BlackBerry Drops PlayBook Price to $299 Across the Board

Regardless of what version you choose (16, 32, or 64GB) you can grab a BlackBerry PlayBook Tablet for only $299 – That’s a total of $400 bucks off the original 64GB price when the device was initially released.

Now if you’ve been “reading the tea leaves” and constantly checking online sites, prices for the 16GB version dropped to as low as $199 during this past holiday season. Which means if you really, REALLY only want the 16GB version, presumably, you will have to shell out 100 bucks more than its lowest price ever listed. On the flipside, if you want to maximize every penny, you can have all the space you need in the 64GB version at a steal.

For the PlayBook to match its tablet colleagues in the productivity category, you still (for now) need a BlackBerry Smartphone tethered (for free) to the PlayBook for a native email, calendar & contacts experience (most services offer a mobile-friendly web version); but, if you’re going to ride with #TeamBlackBerry until the wheels fall off, you have until February 4th to pick up the tablet at $299.

The deal is only offered via BlackBerry online, so check out the BlackBerry Online Store for more details on how to purchase.

[via: All Things D]

TweetBook for BlackBerry PlayBook – A Native Twitter Feel

Twitter hasn’t released a native app for the BlackBerry PlayBook. They have recently improved the mobile-friendly web app that looks…good. But for those of us who want a native app that can deliver more features and customization while we surf Twitter, TweetBook might just be what you’re looking for. Read More

Are Tablet Price Wars Brewing?

With Apple continuing to dominate the tablet market, it was probably only a matter of time before other manufacturers began to slash their tablet prices in an effort to increase market share. While this would be the logical response to the iPad’s category-crushing success, other tablet manufacturers have thus far refrained from engaging in price wars with Apple, likely because the iPad’s success has driven up tablet component costs for everyone else in the industry. Manufacturers have been jumping into the tablet game in large part because they want to emulate Apple’s 25% profit margin on the iPad, but since they’re paying higher component prices than Apple, cutting retail prices would thwart the very reason they got into the tablet game in the first place. Read More

RIM Reveals native PlayBook Email, Calendar, Contacts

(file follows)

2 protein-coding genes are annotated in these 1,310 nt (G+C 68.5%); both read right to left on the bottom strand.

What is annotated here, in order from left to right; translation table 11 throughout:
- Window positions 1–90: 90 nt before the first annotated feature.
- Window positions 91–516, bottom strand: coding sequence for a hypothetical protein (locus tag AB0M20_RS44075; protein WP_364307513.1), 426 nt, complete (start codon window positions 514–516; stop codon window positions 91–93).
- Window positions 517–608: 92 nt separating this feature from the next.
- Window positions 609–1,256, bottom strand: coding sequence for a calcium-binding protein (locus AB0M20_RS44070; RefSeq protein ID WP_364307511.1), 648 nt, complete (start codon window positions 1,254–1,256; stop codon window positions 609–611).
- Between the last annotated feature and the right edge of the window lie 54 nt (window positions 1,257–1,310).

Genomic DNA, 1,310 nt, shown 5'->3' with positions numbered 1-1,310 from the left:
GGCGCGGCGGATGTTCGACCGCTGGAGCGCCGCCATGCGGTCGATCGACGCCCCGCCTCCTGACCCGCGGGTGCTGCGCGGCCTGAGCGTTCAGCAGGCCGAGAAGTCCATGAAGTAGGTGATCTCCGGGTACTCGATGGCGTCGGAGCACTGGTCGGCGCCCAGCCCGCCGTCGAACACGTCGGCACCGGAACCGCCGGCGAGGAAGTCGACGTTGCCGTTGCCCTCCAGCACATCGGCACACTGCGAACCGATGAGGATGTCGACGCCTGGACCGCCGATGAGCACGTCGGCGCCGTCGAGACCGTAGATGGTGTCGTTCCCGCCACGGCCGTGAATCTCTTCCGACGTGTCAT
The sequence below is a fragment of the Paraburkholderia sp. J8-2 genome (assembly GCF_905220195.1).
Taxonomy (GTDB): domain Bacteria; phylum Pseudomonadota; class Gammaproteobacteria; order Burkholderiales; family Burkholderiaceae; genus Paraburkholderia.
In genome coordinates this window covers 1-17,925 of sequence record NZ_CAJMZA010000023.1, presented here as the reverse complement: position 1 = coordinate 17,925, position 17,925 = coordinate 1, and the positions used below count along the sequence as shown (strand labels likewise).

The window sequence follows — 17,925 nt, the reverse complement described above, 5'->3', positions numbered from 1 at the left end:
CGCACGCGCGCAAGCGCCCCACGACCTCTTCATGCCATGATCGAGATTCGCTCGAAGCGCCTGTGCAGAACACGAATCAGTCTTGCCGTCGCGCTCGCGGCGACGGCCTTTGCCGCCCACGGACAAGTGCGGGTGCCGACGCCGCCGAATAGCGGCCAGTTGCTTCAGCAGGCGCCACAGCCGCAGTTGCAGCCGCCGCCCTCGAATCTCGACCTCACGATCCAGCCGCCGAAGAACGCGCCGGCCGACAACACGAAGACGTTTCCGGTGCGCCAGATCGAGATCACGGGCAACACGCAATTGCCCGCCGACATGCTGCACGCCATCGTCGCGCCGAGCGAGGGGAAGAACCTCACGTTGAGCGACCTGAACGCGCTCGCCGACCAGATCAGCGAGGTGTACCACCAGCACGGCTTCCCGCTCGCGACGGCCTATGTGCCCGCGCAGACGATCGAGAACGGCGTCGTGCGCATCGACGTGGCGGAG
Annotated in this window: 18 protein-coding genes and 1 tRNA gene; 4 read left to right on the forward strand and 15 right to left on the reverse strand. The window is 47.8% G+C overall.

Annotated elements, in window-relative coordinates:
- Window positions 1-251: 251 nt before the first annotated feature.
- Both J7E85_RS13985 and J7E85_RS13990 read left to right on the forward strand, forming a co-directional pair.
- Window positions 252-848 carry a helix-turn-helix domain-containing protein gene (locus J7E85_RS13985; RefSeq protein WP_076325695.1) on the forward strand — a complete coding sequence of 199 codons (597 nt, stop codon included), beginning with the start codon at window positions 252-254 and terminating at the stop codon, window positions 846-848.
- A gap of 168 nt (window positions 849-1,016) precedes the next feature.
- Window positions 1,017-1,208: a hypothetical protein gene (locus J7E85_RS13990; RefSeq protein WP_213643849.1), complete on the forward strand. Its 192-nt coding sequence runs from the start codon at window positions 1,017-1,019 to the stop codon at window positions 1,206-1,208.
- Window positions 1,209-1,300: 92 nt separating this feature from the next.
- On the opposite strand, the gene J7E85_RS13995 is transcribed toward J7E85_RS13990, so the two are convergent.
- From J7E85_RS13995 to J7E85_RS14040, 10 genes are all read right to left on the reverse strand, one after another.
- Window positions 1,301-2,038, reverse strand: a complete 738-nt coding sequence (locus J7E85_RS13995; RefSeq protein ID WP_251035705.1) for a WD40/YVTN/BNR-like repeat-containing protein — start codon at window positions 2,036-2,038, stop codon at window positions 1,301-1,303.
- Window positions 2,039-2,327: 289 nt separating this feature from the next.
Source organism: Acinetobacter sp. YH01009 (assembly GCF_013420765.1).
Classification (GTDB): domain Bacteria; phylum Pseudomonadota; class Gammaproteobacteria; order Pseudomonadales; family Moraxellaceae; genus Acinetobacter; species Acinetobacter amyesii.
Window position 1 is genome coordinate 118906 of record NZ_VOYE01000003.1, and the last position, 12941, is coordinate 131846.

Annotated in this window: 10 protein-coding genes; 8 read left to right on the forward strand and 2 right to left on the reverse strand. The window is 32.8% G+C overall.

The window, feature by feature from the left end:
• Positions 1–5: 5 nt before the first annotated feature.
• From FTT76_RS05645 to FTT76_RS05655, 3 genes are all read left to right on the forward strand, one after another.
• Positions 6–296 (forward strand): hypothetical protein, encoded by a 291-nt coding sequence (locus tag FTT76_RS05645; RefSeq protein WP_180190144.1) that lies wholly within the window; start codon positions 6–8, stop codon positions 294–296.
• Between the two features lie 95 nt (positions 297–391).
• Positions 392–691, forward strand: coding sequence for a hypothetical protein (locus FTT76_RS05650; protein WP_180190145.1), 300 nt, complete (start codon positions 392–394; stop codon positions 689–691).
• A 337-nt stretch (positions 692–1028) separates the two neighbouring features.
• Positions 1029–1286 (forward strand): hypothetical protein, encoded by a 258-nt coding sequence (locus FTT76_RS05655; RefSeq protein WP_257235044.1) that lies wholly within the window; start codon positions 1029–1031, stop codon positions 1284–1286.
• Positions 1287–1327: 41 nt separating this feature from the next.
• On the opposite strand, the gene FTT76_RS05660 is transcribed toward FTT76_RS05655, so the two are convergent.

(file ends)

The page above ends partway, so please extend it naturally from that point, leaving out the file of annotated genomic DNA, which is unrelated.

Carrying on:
Close call! It looks like “essential” native apps for email, calendar, contacts, tasks, and other mobile apps will be coming to the newly launched BlackBerry PlayBook Tablet.

Currently, PlayBook users who want to view/manage this data via their tablet are tied to their BlackBerry smartphones. In order to take advantage of those services, you have to use the new BlackBerry Bridge technology that pairs the PlayBook via Bluetooth to a BB smartphone for greater functionality.

Today during the BlackBerry World Conference, some of the former mentioned services were demoed without being paired to a BB smartphone. What does this mean? Essentially, people using the PlayBook don’t necessarily need a BB smartphone, or depend solely on web apps to access these services. I have no beef whatsoever with web apps, but native apps use the device they are designed for a little better than a web app that’s created to provide functionality for a number of devices, IMHO. All you need is a data connection (PlayBook 3G/4G model or WiFi) and you will be on the same playing field as other tablet platforms with native apps.

Furthermore, if wireless carriers all of the sudden decided they don’t particularly like the idea of PlayBook users piggy-backing off of a BB smartphone’s data connection and pulled the plug; having native apps means that you still get your email, calendar appointments, contact lists, etc., while RIM and the wireless carriers hash it out.

If you are a BlackBerry Tablet owner, or looking for an Apple iPad alternative, I think the BlackBerry PlayBook, once it’s retrofitted with “essential” native apps and some other OS tweaks will be a serious contender come this summer.

But we want to hear from you. Is the lack of native email, calendar, contacts, tasks, memos, and similar apps/services stopping you from pulling the trigger on the new BlackBerry PlayBook?

BlackBerry PlayBook App: Track Shipments with The Big Package

Looks like we have another mobile device to write about. So we might as well get cracking on the BlackBerry Playbook tablet and find some cool and useful apps that you and your business can benefit from if you decide to spring for the gadget.

The Big Package app goes out to all of those “e-tailers”, ecommerce folks, and mom-and-pop shops who routinely ship packages to customers. The Big Package will track all of your UPS, FedEx and USPS packages in the same place. No need to go to each vendor website and type in the tracking number every time you want to see the latest update.

The main features of The Big Package are that you can save multiple tracking numbers; and add custom names to tracking numbers for quick retrieval every time you open the app. Unlike your average tracking sites that just spit out text results, The Big Package shows your shipment en route via Google Maps in addition to a details page that offers specific notes about your shipment. In other words, The Big Package doesn’t just tell you where you package is, it also shows you too!

Even if you’re not a business that ships products and just obsess over where your package is the second after you have purchased it, The Big Package is a free app to download to the BlackBerry PlayBook. So click this link to download the app and rest assured that you know exactly where your packages are.

BlackBerry PlayBook Adds Java and Android “app player,” but not in time for launch